Science Fact of the Week 17 - Swine Flu
Swine Flu is caused by influenza type A virus, there are regular outbreaks among herds of pigs, where the disease causes high levels of illness but is rarely fatal. It tends to spread in autumn and winter but can circulate all year round. There are many different types of swine flu and like human flu, the infection is constantly changing. Swine flu does not normally infect humans, although sporadic cases do occur usually in people who have had close contact with pigs. There have also been rare documented cases of humans passing the infection to other humans. Human to human transmission of swine flu thought to spread in the same way as seasonal flu – through coughing and sneezing. In the latest outbreak, in Mexico, it is clear that the disease is being passed from person to person. The outbreak in Mexico seems to involve a new type of swine flu that contains DNA that is typically found in avian and human viruses. The World Health Organisation has confirmed at least some of the cases are caused by this new strain of H1N1. It is genetically different from the fully human H1N1 seasonal influenza virus that has been circulating globally for the past few years. It contains DNA that is typical to avian, swine and human viruses, including elements from European and Asian swine viruses.
Symptoms of swine flu in humans appear to be similar to those produced by standard, seasonal flu. These include fever, cough, sore throat, body aches, chills and fatigue. Most cases so far reported around the world appear to be mild, but in Mexico lives have been lost. Is it safe to eat pig meat? Yes. There is no evidence that swine flu can be transmitted through eating meat from infected animals. However, it is essential to cook meat properly. A temperature of 70C (158F) would be sure to kill the virus.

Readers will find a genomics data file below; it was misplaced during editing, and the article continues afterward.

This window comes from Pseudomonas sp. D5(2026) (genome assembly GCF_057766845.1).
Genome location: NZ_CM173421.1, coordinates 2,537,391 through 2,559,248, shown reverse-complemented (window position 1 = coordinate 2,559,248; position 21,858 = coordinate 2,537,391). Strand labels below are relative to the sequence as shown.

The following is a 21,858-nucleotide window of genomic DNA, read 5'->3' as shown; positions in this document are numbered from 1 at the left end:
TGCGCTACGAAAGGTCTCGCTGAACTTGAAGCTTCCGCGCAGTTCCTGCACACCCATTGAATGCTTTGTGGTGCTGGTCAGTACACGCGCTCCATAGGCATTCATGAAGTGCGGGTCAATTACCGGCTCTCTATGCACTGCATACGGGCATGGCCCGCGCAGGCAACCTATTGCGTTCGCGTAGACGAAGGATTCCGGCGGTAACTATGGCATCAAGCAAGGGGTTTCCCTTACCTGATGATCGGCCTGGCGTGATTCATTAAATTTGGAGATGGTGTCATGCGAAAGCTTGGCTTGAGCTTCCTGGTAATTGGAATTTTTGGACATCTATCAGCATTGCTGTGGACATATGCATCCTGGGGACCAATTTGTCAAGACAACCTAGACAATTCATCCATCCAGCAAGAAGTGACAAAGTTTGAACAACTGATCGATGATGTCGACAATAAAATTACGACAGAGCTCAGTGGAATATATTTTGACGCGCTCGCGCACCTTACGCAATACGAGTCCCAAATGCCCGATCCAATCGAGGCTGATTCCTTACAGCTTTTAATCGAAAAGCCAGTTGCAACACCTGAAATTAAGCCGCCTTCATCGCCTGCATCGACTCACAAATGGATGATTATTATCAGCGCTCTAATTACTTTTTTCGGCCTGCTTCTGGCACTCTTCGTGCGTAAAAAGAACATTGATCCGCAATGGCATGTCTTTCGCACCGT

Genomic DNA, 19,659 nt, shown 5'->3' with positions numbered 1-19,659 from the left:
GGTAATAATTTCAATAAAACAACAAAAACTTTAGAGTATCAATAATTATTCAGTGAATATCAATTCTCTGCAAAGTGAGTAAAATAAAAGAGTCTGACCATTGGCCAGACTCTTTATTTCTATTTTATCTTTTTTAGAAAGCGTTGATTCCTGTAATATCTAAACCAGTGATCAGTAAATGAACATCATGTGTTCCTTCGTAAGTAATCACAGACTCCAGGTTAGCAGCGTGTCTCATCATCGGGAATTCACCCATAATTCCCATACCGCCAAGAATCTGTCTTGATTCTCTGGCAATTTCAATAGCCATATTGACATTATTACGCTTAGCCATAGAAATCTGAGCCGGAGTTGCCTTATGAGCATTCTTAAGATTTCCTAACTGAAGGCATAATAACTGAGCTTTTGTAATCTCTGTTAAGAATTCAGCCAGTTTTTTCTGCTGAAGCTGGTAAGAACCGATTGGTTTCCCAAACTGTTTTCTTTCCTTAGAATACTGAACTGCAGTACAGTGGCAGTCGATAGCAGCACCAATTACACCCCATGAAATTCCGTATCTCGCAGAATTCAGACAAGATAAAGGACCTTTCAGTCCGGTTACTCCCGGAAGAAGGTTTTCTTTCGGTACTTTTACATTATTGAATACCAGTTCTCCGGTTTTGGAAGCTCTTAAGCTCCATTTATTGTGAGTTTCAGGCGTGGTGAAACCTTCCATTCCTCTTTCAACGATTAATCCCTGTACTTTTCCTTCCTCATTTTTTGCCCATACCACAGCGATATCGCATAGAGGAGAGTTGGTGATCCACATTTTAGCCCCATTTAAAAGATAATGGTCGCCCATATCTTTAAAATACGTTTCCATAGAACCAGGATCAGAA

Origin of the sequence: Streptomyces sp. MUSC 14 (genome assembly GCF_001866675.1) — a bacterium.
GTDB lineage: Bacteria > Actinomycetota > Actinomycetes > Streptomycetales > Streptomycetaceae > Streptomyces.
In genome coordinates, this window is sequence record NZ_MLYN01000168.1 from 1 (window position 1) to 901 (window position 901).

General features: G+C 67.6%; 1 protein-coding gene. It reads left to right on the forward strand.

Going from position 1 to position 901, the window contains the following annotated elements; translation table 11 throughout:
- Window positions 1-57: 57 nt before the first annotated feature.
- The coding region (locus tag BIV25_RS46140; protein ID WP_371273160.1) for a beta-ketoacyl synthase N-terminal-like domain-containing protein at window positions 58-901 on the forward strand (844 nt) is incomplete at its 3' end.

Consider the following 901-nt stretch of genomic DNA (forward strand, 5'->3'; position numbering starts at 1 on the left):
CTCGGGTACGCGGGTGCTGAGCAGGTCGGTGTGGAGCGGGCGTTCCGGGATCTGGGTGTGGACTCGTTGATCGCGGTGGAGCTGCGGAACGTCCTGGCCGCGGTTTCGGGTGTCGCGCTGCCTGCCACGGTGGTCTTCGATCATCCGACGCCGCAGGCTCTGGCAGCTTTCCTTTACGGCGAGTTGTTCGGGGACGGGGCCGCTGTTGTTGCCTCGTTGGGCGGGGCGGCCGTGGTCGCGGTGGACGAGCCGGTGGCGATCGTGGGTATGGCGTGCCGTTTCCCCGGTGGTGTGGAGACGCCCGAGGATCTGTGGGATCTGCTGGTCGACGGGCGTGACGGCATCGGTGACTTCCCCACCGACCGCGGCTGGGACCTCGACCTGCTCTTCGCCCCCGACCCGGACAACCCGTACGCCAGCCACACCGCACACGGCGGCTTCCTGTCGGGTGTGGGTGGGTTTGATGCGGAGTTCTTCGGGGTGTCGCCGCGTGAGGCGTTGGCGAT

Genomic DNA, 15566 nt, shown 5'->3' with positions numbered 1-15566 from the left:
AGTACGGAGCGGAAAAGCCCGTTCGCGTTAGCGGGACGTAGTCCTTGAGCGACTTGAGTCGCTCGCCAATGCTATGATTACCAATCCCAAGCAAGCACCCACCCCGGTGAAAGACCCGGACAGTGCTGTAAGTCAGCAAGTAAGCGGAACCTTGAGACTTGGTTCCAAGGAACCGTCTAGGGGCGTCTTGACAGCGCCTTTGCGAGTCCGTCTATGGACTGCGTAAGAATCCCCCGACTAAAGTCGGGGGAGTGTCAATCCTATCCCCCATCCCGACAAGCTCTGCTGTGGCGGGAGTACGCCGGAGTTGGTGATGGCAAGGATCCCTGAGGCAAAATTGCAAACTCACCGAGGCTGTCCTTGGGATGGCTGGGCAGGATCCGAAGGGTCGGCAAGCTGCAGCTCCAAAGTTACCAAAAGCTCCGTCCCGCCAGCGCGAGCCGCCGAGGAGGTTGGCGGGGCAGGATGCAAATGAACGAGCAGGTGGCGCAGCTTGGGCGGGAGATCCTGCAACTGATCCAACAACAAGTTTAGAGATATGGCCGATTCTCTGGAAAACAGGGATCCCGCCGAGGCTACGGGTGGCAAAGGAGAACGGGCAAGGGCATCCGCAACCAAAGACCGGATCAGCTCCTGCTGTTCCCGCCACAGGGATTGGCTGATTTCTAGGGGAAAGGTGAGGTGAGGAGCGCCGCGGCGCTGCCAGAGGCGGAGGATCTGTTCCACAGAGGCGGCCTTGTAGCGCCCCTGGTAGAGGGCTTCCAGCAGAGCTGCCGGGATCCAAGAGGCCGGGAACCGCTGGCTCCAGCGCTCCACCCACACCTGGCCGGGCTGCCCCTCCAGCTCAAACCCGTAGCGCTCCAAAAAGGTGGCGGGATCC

Scientists have long been concerned that a new flu virus could launch a worldwide pandemic of a killer disease. A new pandemic flu virus could evolve when different flu viruses infect a pig, a person or a bird, mingling their genetic material. The resulting hybrid could spread quickly because people would have no natural defences against it. The most notorious flu pandemic is thought to have killed at least 40 million people worldwide in 1918-19. Two other, less deadly flu pandemics struck in 1957 and 1968.
This, by the way, is the Frog Blog's 200th post! Well done us!